On 9 February 2023, the Court of Justice of the EU (“CJEU”) issued a preliminary ruling in the case C-453/21, following two important questions submitted by a German Federal Labor Court, regarding:
- Whether Article 38(3) of the GDPR precludes national legislation from introducing certain requirements for the dismissal of the DPO?
- What circumstances constitute a ‘conflict of interest’ in the tasks and duties of a DPO under Article 38(6)?
The First Question: Dismissal of the DPO
The CJEU considered whether German national legislation, which provided that the DPO cannot be dismissed unless for just cause, was precluded by Article 38(3) of the GDPR. The requirement in German law stipulates that the employer must find a reason of just cause to dismiss a DPO, irrespective of whether such dismissal relates to the performance of his tasks.
This German provision introduces a stricter threshold for the dismissal of a DPO in comparison to the GDPR Article 38(3), which simply states that “he or she shall not be dismissed or penalized by the controller or the processor for performing his tasks”.
However, despite imposing stricter requirements than those laid down in EU law, the CJEU ruled that this provision in German law was in fact compatible and not precluded by Article 38(3) GDPR. The CJEU explained that Article 38(3) serves to solely protect the functional independence of the DPO and enhance the effectiveness of the GDPR. It does not aim to go further or govern the employment relationship between the controller/processor and his employees. Thus, if national legislation wishes to impose additional provisions to protect the DPO against the termination of his employment, they can do so, as this falls into the field of social policy – not data protection.
With this being said, whilst the CJEU ruled that this provision was compatible with the GDPR, Member States are not entitled to create excessive protection in their national legislation in a way that hinders the effectiveness of the DPO. In a previous case (C-534/20), which also addressed the scope for dismissal, the Court expressed that such provisions shall be prohibited if they prevent the “dismissal of a DPO who no longer possesses the professional qualities required to perform his or her tasks, or who does not fulfil those tasks in accordance with the provisions of the GDPR”. This example highlights the boundaries placed on national legislation, to ensure that national thresholds against dismissal do not go so far as to interrupt the intention and effectiveness of the GDPR.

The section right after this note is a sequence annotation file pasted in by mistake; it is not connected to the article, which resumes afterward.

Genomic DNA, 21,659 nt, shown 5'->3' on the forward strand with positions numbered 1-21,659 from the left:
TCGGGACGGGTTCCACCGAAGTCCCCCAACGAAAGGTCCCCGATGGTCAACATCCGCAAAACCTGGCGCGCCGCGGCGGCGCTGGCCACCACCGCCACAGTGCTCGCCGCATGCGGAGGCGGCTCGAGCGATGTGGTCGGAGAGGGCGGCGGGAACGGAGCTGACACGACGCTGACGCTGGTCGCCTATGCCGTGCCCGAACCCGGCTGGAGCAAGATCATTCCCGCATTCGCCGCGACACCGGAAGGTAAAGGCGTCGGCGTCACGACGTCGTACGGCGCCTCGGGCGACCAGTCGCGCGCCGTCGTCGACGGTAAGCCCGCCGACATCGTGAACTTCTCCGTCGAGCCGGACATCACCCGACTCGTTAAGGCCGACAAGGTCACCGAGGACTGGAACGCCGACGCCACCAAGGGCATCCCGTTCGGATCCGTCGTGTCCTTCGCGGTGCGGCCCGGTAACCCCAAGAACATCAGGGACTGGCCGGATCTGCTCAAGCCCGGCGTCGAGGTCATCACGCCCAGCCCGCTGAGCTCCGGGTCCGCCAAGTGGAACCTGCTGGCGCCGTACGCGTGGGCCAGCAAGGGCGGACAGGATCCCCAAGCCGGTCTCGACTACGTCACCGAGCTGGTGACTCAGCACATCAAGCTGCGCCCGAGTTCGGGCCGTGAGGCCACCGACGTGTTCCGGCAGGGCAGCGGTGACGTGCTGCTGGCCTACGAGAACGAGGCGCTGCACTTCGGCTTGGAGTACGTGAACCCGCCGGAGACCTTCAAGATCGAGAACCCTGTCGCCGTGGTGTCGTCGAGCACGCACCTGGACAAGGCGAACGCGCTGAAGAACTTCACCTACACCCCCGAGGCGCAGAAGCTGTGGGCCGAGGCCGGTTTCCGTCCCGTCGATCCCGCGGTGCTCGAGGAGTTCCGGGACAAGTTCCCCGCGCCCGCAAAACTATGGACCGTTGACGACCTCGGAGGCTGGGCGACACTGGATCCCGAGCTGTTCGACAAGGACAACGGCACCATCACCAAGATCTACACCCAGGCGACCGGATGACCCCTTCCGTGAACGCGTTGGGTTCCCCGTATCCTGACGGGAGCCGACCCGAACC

Therefore, it can be concluded from the judgment of the CJEU, that Article 38(3) of the GDPR must be interpreted as not precluding national legislation, to the extent that such legislation does not undermine the achievement of the objectives of the GDPR.
The Second Question: Conflicts of interest for the DPO
The CJEU also considered Article 38(6) of the GDPR, as the German Labor Court brought forward a request for clarity as to what constitutes a “conflict of interest” for the DPO.
Article 38(6) allows for the data protection officer to fulfill other tasks and duties, in so far that the controller or processor ensures that any such tasks and duties do not result in a conflict of interest. In this case, the individual also had a position as chairman of the works Council at the same company for which he was a DPO. This raised doubt as to whether such a scenario could amount to a ‘conflict of interest’ under Article 38(6).
The CJEU highlighted that the overall objective of Article 38(6) is to guarantee the DPO’s functional independence. In the judgment, the CJEU thus clarified that, to achieve this objective, the DPO cannot be entrusted with tasks which would result in him “determining the objectives and methods of processing personal data”. This means that an individual cannot take on a role that would involve them influencing the very objectives and methods that they are required to independently review in their capacity as a DPO.
Overall, the impact of this judgment does not set out clear grounds as to the particular tasks that would be compatible and the ones which would not, and so these parameters will likely unfold on a case-by-case basis over time. However, this judgment does emphasize the importance for controllers and processors to consider whether additional assignments can infringe upon their data protection officer’s ability to review of the objectives and methods of processing personal data effectively and independently.
Find the preliminary ruling here.
Please contact Jose Saras if you have any questions regarding the above.
The material in this article is only for general review of the topics covered and does not constitute legal advice. No legal or business decision should be based on its content.
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